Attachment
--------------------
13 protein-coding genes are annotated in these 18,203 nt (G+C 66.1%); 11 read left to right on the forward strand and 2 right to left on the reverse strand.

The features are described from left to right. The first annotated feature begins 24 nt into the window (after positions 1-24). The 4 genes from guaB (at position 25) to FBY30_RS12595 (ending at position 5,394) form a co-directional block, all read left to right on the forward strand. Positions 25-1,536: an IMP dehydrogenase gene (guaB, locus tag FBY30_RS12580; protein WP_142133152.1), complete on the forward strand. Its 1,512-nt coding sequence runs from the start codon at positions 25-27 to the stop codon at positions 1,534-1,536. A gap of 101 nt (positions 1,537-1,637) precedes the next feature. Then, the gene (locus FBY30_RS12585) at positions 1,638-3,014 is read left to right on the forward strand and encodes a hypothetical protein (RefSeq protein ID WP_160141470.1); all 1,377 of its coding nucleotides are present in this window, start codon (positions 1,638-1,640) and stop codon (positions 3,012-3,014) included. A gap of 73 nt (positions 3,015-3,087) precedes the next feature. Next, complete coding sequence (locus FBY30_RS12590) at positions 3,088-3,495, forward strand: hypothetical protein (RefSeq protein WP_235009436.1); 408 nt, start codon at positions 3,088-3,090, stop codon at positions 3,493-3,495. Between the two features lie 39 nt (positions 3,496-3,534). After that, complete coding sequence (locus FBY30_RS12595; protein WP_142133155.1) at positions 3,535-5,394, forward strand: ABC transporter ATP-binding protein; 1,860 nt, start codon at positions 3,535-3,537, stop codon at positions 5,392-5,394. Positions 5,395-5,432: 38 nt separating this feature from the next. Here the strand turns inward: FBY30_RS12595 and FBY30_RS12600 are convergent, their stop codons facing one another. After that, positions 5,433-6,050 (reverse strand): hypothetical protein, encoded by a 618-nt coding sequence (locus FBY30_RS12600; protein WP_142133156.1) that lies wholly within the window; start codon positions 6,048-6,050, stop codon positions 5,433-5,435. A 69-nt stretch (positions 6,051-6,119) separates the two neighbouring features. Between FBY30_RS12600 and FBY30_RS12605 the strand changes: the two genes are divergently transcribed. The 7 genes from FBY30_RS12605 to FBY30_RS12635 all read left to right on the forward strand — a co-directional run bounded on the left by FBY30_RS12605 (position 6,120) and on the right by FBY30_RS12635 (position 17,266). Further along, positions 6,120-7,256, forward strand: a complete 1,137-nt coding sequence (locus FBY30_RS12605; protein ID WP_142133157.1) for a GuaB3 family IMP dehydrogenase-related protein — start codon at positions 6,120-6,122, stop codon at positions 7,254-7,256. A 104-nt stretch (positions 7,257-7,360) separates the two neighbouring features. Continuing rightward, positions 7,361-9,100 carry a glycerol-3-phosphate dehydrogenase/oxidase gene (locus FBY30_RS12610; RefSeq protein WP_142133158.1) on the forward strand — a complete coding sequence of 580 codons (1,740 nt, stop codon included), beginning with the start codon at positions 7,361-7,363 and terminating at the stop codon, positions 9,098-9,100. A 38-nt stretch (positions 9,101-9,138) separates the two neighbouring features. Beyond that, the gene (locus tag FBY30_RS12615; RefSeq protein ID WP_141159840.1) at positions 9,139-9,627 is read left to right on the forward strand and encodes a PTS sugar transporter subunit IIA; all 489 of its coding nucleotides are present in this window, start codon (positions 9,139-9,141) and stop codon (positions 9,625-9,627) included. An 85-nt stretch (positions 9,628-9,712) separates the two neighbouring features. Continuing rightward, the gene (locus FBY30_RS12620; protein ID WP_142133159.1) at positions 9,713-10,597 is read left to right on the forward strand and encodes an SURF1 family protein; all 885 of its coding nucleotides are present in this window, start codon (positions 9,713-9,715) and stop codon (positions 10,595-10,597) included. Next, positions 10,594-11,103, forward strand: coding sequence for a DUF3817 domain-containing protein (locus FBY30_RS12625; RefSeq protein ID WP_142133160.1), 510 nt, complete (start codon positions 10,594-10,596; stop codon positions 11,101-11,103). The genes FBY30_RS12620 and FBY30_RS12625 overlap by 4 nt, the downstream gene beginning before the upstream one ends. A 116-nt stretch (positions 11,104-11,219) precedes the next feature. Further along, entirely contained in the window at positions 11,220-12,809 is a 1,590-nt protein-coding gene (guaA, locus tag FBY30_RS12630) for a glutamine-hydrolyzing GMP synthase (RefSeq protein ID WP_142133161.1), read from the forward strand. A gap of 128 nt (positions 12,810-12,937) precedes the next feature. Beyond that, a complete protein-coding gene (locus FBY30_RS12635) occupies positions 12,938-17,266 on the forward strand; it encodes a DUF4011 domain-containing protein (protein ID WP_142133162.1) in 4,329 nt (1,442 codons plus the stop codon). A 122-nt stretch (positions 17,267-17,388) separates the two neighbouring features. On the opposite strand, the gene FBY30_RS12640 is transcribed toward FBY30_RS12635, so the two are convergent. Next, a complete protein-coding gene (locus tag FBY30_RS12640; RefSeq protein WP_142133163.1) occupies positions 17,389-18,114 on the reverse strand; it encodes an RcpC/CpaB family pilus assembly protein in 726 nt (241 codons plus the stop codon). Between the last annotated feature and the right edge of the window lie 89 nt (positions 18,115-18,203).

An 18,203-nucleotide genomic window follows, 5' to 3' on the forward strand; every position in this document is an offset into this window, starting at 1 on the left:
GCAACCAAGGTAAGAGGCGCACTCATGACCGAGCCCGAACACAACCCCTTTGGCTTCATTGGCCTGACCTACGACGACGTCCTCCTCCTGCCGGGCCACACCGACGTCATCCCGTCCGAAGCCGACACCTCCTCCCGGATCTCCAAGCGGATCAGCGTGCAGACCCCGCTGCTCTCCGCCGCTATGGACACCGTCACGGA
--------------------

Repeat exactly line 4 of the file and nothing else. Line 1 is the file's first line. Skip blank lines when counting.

GCAACCAAGGTAAGAGGCGCACTCATGACCGAGCCCGAACACAACCCCTTTGGCTTCATTGGCCTGACCTACGACGACGTCCTCCTCCTGCCGGGCCACACCGACGTCATCCCGTCCGAAGCCGACACCTCCTCCCGGATCTCCAAGCGGATCAGCGTGCAGACCCCGCTGCTCTCCGCCGCTATGGACACCGTCACGGA